Singapore Military Chief Expresses ‘Grave Concern’ to Myanmar Regime Leader

By The Irrawaddy 19 March 2021

Singapore’s military chief told his Myanmar counterpart that he had “grave concern” over Myanmar security forces’ deadly crackdowns on unarmed civilians who have been staging protests against military rule in the country, and urged him to refrain from using lethal force against them.

The city state’s Chief of Defense Force Lieutenant-General Melvyn Ong made the comments while participating in the 18th ASEAN Chiefs of Defense Forces Meeting (ACDFM), which was held virtually on Thursday.

Myanmar military chief Senior General Min Aung Hlaing joined the meeting along with other leaders of armed forces in the ASEAN region. He ousted the country’s democratically elected National League for Democracy government in a coup last month, detaining the country’s President U Win Myint and State Counselor Daw Aung San Suu Kyi. Since the coup, nationwide protests against the regime have erupted, calling for the release of the country’s leaders and others detained by the junta. The security forces have responded with lethal force, killing more than 200 people so far.

In a post on its Facebook page on Thursday, Singapore’s Ministry of Defense said that “during the meeting, [Lt-Gen] Ong also expressed grave concern over the situation in Myanmar, urged for the military authorities to exercise utmost restraint, and to refrain from the use of lethal force against unarmed civilians.”


ASEAN member states seldom comment on other members’ internal issues due to the bloc’s non-interference policy.

It’s not clear how the Myanmar military chief responded to Lt-Gen Ong’s comments or if any other participants expressed similar concerns. Reporting on the meeting, the Myanmar military-owned Myawaddy Television channel simply said the senior general discussed the global impact of COVID-19, its aftermath and the participation of the armed forces of the relevant countries in COVID-19 response teams and committees to alleviate the consequences of the global pandemic and to prevent and control the virus.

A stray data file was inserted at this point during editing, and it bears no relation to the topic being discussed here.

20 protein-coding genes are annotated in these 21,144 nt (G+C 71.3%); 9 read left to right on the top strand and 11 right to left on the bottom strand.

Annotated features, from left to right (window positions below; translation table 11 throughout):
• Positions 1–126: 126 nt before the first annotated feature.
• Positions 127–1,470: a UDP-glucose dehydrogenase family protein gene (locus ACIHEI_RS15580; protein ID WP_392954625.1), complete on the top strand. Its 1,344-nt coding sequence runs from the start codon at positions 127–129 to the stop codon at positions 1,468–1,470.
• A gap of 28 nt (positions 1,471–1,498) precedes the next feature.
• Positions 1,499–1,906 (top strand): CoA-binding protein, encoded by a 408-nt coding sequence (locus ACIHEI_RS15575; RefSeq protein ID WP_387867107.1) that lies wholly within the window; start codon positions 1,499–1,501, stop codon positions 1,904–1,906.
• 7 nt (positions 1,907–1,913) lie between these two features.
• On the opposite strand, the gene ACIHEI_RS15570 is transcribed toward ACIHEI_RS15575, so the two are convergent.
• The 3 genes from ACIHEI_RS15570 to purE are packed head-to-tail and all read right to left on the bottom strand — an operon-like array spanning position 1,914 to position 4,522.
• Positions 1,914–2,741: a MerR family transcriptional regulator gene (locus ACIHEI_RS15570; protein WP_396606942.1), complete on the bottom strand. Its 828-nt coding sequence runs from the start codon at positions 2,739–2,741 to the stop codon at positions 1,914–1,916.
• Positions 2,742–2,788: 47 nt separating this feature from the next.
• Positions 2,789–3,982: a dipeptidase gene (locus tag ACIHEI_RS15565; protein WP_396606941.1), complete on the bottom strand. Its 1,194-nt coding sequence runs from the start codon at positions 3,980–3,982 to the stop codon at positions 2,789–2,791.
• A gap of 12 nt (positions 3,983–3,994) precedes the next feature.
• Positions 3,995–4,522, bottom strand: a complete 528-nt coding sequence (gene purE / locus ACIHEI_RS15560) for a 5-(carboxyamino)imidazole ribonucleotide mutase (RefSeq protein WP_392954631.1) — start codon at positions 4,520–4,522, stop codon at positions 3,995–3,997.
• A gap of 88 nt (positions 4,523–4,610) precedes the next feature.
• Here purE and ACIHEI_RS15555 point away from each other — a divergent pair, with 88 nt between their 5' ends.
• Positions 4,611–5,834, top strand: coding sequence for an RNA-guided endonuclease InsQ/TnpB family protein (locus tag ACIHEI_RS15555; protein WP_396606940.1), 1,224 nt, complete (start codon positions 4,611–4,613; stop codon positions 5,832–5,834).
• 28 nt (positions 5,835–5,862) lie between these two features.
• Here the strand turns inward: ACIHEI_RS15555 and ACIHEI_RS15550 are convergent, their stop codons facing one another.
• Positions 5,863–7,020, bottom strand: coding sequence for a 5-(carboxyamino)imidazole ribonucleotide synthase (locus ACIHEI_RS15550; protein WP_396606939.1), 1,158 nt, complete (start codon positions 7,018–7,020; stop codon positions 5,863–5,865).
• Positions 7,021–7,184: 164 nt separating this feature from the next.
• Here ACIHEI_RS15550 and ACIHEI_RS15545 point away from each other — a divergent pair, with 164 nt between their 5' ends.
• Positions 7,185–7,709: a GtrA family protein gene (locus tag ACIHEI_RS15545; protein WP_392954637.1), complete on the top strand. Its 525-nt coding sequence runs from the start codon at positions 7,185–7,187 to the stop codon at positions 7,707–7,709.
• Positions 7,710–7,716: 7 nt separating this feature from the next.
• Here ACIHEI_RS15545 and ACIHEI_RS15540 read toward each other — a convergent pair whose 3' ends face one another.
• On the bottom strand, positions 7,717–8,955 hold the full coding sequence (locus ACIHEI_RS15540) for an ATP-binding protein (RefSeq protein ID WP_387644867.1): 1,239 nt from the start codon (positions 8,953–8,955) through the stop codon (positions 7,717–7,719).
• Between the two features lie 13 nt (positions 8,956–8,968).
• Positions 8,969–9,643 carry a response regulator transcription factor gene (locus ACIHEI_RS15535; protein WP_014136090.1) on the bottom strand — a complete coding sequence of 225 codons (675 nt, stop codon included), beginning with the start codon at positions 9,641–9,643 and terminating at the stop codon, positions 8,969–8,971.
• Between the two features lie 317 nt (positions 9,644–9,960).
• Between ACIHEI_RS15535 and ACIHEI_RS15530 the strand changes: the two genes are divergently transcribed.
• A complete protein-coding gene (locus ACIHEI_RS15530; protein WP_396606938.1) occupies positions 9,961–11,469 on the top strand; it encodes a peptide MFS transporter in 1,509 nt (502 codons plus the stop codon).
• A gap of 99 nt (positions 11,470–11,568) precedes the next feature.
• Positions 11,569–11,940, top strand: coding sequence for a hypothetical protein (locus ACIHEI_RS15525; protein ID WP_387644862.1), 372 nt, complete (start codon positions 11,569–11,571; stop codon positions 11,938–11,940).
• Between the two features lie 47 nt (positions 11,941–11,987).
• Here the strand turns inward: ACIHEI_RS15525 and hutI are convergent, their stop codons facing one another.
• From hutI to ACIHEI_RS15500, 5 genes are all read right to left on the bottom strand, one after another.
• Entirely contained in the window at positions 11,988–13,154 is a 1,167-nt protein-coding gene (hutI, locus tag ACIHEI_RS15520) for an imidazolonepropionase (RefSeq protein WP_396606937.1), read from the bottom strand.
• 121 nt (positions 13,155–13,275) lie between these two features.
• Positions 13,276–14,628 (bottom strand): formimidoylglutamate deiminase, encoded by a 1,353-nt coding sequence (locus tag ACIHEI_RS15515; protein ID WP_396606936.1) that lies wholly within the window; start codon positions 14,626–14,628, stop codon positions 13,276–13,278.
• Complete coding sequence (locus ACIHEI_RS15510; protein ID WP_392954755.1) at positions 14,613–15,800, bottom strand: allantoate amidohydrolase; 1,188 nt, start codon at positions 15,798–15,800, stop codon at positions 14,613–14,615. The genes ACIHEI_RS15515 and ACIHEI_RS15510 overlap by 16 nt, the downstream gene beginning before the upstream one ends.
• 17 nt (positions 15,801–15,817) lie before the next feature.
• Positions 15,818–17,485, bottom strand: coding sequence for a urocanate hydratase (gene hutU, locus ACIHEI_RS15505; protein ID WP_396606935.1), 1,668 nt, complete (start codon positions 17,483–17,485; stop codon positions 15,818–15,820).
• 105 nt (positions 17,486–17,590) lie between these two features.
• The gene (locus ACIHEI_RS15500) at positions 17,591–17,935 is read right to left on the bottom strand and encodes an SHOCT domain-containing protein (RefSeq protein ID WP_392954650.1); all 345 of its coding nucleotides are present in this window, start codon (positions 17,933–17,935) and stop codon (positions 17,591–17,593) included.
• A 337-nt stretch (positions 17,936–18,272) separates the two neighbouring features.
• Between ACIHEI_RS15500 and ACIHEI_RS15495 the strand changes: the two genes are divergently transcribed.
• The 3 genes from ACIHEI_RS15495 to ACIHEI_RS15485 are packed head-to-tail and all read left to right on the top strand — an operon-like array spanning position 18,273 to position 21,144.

Early this month, Singapore Prime Minister Lee Hsien Loong said in an interview with the BBC that “to use lethal force against civilians and unarmed demonstrators, I think it is just not acceptable. That is disastrous not just internationally, but disastrous domestically.”

The country’s Foreign Minister Vivian Balakrishnan also said the release of Daw Aung San Suu Kyi was key to achieving a “long-term peaceful political solution” to the country’s current unrest.

Malaysian Foreign Minister Hishammuddin Hussein has called for the immediate release of Daw Aung San Suu Kyi and other detainees, adding that if the situation worsened, it would be a setback for regional peace, stability and prosperity.

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